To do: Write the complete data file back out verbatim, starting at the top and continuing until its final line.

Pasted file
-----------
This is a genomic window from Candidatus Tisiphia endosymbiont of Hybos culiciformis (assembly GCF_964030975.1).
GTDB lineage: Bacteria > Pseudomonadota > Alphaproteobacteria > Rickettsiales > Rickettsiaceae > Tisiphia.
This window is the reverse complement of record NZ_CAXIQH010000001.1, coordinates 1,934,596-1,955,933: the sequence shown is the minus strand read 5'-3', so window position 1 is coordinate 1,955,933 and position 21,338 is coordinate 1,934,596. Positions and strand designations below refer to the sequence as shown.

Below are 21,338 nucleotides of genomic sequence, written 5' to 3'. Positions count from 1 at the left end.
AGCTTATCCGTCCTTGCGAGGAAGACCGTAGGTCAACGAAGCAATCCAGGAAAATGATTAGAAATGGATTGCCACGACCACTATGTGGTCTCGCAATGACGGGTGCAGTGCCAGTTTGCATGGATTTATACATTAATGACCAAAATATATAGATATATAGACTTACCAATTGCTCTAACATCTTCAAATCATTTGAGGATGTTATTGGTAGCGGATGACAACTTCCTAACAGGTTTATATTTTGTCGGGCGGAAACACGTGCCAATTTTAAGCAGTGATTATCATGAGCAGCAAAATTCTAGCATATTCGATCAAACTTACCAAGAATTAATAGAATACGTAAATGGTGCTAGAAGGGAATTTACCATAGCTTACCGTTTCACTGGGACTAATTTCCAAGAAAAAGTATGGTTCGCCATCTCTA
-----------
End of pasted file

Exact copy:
This is a genomic window from Candidatus Tisiphia endosymbiont of Hybos culiciformis (assembly GCF_964030975.1).
GTDB lineage: Bacteria > Pseudomonadota > Alphaproteobacteria > Rickettsiales > Rickettsiaceae > Tisiphia.
This window is the reverse complement of record NZ_CAXIQH010000001.1, coordinates 1,934,596-1,955,933: the sequence shown is the minus strand read 5'-3', so window position 1 is coordinate 1,955,933 and position 21,338 is coordinate 1,934,596. Positions and strand designations below refer to the sequence as shown.

Below are 21,338 nucleotides of genomic sequence, written 5' to 3'. Positions count from 1 at the left end.
AGCTTATCCGTCCTTGCGAGGAAGACCGTAGGTCAACGAAGCAATCCAGGAAAATGATTAGAAATGGATTGCCACGACCACTATGTGGTCTCGCAATGACGGGTGCAGTGCCAGTTTGCATGGATTTATACATTAATGACCAAAATATATAGATATATAGACTTACCAATTGCTCTAACATCTTCAAATCATTTGAGGATGTTATTGGTAGCGGATGACAACTTCCTAACAGGTTTATATTTTGTCGGGCGGAAACACGTGCCAATTTTAAGCAGTGATTATCATGAGCAGCAAAATTCTAGCATATTCGATCAAACTTACCAAGAATTAATAGAATACGTAAATGGTGCTAGAAGGGAATTTACCATAGCTTACCGTTTCACTGGGACTAATTTCCAAGAAAAAGTATGGTTCGCCATCTCTA